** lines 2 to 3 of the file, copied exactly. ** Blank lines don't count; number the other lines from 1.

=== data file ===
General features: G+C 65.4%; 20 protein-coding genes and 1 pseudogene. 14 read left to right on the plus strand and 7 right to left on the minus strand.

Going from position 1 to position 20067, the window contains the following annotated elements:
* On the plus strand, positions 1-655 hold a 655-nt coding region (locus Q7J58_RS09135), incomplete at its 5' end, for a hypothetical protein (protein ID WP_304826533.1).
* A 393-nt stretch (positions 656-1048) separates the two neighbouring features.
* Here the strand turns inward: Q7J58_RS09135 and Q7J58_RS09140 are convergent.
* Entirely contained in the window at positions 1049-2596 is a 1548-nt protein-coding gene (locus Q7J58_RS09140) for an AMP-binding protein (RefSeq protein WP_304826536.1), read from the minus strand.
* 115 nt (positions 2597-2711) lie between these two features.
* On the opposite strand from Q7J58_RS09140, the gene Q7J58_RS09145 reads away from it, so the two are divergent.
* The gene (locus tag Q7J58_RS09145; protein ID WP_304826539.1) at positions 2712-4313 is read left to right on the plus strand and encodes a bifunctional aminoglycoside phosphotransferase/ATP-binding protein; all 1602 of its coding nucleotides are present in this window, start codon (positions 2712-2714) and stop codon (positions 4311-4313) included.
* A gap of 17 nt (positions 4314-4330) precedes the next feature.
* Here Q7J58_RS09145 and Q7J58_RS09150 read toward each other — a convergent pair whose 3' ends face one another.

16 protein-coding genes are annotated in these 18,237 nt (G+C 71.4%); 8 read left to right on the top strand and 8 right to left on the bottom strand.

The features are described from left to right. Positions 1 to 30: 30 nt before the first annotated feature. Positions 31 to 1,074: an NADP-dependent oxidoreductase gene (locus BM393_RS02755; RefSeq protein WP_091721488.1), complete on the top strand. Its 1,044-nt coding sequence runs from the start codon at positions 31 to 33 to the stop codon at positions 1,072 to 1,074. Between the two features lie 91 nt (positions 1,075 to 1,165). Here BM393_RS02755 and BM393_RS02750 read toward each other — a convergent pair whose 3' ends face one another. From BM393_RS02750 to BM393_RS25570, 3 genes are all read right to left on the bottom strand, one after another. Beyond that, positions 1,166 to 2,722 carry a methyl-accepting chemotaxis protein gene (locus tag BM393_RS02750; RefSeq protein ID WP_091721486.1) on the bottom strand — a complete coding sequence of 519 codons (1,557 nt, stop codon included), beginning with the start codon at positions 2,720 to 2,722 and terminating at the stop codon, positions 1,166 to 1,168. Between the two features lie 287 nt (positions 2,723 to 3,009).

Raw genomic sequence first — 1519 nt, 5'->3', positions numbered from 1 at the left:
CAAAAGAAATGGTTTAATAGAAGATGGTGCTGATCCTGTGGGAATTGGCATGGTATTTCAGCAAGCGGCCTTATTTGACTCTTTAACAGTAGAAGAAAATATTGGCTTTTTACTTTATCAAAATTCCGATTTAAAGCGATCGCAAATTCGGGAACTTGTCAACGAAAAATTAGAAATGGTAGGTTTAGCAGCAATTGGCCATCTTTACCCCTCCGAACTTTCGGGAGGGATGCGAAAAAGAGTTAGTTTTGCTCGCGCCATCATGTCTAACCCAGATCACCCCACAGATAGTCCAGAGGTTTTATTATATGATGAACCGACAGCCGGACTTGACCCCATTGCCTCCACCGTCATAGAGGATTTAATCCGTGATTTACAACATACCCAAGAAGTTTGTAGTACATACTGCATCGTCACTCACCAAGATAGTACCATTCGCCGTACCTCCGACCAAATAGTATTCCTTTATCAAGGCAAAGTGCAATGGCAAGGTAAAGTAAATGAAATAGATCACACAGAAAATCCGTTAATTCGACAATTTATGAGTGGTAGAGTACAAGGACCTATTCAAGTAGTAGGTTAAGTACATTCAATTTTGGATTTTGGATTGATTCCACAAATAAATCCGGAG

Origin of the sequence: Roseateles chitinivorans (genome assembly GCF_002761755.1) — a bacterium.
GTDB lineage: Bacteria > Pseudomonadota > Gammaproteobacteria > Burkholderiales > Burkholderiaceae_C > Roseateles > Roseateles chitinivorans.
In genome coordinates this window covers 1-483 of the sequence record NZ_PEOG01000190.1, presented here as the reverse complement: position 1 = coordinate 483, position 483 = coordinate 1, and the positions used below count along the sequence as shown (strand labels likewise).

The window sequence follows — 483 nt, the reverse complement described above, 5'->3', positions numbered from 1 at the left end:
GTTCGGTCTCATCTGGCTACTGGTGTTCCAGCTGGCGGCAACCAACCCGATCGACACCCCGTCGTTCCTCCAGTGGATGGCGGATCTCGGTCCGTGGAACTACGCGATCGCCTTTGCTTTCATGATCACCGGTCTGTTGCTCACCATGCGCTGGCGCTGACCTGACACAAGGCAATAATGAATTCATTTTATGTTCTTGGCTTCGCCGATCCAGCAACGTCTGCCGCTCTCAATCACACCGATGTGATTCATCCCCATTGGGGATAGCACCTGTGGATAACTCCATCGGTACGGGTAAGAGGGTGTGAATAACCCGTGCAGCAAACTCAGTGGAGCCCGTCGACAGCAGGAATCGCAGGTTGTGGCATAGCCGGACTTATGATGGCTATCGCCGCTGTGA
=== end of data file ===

Going from position 1 to position 20067, the window contains the following annotated elements:
* On the plus strand, positions 1-655 hold a 655-nt coding region (locus Q7J58_RS09135), incomplete at its 5' end, for a hypothetical protein (protein ID WP_304826533.1).